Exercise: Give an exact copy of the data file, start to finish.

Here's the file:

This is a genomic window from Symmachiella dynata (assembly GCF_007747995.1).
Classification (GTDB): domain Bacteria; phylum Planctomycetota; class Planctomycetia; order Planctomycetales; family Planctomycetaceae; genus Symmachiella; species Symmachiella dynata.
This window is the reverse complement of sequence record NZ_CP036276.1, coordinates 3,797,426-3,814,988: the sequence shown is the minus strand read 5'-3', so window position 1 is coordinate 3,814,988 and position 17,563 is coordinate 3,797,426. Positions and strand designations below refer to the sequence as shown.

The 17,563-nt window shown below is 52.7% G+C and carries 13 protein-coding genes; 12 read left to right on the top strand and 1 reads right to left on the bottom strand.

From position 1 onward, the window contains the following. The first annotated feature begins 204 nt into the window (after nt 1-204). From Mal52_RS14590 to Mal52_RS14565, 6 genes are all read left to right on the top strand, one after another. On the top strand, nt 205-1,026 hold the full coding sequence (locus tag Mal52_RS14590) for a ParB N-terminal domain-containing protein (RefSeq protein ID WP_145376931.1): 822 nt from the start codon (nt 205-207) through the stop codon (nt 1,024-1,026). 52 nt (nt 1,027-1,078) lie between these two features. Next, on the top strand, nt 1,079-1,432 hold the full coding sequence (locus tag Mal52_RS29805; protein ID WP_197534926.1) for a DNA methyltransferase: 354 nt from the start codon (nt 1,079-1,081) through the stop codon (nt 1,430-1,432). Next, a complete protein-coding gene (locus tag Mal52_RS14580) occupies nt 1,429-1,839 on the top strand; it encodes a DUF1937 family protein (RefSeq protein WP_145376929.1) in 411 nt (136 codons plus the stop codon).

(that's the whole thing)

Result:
This is a genomic window from Symmachiella dynata (assembly GCF_007747995.1).
Classification (GTDB): domain Bacteria; phylum Planctomycetota; class Planctomycetia; order Planctomycetales; family Planctomycetaceae; genus Symmachiella; species Symmachiella dynata.
This window is the reverse complement of sequence record NZ_CP036276.1, coordinates 3,797,426-3,814,988: the sequence shown is the minus strand read 5'-3', so window position 1 is coordinate 3,814,988 and position 17,563 is coordinate 3,797,426. Positions and strand designations below refer to the sequence as shown.

The 17,563-nt window shown below is 52.7% G+C and carries 13 protein-coding genes; 12 read left to right on the top strand and 1 reads right to left on the bottom strand.

From position 1 onward, the window contains the following. The first annotated feature begins 204 nt into the window (after nt 1-204). From Mal52_RS14590 to Mal52_RS14565, 6 genes are all read left to right on the top strand, one after another. On the top strand, nt 205-1,026 hold the full coding sequence (locus tag Mal52_RS14590) for a ParB N-terminal domain-containing protein (RefSeq protein ID WP_145376931.1): 822 nt from the start codon (nt 205-207) through the stop codon (nt 1,024-1,026). 52 nt (nt 1,027-1,078) lie between these two features. Next, on the top strand, nt 1,079-1,432 hold the full coding sequence (locus tag Mal52_RS29805; protein ID WP_197534926.1) for a DNA methyltransferase: 354 nt from the start codon (nt 1,079-1,081) through the stop codon (nt 1,430-1,432). Next, a complete protein-coding gene (locus tag Mal52_RS14580) occupies nt 1,429-1,839 on the top strand; it encodes a DUF1937 family protein (RefSeq protein WP_145376929.1) in 411 nt (136 codons plus the stop codon).